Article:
Depression in the workplace is a huge cost to the system, as well as to the individuals affected, and one initiative to combat this has been the creation of a self-help booklet by the mental health and addiction services specialists that is based on cognitive behavior therapy. “It is based on using skills, not pills,” says Cranston, “And it is actually helping people manage their situations more effectively.

Other employee initiatives include offering better access to wellness opportunities, such as yoga and exercise classes, and helping employees find better ways of coping with chronic pain. Another staff survey is in the works to determine additional opportunities to support. “We believe providing appropriate support systems for our employees is a priority,” says Cranston.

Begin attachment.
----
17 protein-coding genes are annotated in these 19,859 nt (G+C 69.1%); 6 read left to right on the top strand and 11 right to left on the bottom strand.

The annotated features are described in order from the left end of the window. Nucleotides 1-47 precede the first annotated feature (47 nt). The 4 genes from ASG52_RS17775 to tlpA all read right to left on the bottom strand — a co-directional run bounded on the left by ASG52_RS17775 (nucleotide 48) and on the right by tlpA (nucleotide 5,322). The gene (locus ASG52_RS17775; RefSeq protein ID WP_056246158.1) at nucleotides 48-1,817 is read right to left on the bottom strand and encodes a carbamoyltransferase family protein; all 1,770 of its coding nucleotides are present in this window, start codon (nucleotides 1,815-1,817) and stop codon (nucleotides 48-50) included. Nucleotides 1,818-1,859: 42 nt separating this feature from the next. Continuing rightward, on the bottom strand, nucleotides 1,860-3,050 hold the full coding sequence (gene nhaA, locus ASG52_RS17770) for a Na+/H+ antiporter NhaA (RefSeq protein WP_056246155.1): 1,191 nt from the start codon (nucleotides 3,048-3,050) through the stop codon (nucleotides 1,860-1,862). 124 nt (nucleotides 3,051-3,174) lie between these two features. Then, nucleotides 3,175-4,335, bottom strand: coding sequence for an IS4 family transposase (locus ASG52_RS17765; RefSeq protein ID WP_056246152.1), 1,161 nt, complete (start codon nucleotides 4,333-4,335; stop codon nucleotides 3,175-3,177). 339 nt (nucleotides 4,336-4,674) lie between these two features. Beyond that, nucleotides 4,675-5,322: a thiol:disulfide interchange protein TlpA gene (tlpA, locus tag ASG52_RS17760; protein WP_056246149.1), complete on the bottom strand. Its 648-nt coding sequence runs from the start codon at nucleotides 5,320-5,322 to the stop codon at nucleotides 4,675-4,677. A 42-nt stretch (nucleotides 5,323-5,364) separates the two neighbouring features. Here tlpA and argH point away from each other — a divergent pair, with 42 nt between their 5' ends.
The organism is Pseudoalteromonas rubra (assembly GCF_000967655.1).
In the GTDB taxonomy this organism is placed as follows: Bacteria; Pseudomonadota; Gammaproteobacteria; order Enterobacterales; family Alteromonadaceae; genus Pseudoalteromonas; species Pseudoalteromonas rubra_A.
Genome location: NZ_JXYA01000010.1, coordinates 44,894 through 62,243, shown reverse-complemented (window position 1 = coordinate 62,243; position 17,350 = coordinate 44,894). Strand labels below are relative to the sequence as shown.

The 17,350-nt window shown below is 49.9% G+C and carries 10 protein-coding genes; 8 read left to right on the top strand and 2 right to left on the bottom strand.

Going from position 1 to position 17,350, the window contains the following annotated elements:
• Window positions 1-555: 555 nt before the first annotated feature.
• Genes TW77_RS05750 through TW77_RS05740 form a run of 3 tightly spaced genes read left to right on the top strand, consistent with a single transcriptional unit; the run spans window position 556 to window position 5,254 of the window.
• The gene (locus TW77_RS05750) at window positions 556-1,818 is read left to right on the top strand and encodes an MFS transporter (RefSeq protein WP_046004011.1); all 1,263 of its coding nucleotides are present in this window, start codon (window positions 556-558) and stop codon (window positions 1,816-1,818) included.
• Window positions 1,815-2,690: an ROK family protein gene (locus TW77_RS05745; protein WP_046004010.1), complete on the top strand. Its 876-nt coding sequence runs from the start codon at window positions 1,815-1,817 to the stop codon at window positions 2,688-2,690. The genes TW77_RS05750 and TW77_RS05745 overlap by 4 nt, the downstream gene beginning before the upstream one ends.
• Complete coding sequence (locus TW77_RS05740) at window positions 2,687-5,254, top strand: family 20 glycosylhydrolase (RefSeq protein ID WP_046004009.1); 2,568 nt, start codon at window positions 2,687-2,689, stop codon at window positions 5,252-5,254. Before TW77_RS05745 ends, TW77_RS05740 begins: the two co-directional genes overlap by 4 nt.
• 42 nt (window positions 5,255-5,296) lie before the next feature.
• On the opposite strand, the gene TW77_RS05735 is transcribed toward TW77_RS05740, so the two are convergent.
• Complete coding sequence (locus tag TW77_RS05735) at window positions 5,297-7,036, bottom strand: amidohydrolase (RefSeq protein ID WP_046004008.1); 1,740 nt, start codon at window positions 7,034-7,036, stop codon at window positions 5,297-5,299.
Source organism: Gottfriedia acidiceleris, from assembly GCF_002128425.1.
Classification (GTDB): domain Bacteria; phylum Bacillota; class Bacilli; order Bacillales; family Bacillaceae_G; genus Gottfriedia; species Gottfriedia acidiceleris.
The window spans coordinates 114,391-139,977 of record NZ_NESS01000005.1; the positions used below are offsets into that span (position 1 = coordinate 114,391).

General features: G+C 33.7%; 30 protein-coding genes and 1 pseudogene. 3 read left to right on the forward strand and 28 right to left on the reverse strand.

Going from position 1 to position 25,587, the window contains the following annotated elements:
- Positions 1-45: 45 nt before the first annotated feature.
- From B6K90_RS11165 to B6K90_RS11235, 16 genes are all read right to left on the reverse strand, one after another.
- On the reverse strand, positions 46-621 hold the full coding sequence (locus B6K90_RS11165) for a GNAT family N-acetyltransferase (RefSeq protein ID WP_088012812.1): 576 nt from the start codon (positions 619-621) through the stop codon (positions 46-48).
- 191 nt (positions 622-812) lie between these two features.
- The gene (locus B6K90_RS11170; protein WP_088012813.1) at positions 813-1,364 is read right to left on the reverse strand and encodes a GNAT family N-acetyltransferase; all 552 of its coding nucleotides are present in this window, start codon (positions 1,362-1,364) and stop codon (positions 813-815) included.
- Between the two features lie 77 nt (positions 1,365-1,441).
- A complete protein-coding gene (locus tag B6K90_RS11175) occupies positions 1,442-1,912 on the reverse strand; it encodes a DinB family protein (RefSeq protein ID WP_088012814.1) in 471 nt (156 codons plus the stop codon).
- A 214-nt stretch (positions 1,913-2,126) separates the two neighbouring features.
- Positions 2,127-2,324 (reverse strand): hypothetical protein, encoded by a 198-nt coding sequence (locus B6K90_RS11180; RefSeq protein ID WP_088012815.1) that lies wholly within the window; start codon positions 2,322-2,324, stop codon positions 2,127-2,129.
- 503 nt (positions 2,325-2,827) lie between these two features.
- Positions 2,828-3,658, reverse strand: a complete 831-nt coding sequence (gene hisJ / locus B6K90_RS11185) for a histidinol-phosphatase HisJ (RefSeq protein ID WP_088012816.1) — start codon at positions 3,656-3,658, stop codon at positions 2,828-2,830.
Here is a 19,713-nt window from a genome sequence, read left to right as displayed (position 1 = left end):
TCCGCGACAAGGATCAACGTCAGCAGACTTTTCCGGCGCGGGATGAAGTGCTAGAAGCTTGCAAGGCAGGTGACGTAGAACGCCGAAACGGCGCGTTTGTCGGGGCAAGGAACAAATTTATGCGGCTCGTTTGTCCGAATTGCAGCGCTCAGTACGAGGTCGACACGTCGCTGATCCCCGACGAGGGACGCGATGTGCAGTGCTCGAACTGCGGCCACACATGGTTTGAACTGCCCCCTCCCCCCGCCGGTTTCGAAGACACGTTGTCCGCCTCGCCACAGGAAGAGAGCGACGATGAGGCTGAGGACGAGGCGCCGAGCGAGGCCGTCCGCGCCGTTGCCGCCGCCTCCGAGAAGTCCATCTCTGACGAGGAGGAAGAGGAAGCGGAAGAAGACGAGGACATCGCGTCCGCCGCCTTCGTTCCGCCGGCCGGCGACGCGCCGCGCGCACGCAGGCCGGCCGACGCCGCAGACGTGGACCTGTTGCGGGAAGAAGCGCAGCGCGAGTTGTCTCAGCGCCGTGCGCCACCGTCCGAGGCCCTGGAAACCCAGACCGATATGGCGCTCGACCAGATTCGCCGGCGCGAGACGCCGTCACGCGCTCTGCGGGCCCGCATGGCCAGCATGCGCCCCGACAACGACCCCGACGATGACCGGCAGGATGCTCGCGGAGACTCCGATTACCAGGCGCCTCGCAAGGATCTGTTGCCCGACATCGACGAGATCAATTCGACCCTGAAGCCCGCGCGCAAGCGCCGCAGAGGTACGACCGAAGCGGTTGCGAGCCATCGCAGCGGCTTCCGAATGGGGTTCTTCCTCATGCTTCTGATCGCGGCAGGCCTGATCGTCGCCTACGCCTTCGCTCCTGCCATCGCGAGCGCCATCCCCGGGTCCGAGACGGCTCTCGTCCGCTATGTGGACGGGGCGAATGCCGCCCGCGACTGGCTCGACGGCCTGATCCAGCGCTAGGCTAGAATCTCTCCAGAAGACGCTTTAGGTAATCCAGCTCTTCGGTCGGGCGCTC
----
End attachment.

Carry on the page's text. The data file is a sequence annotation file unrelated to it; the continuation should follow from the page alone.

Open to Possibilities

The PHSA value that ties everything together is, Open to Possibilities. It epitomizes the recognition within health care that no single resource has a monopoly on good ideas or the best way of doing things.

That said, PHSA lives its values as a whole because they guide the organization’s attitudes and actions. “Our values provide a collective focus for how we approach our work,” says Cranston. “And, they inspire and encourage the behaviour that creates a dynamic and performance-oriented organization that serves all British Columbians.”

-by Tracy Million Simmons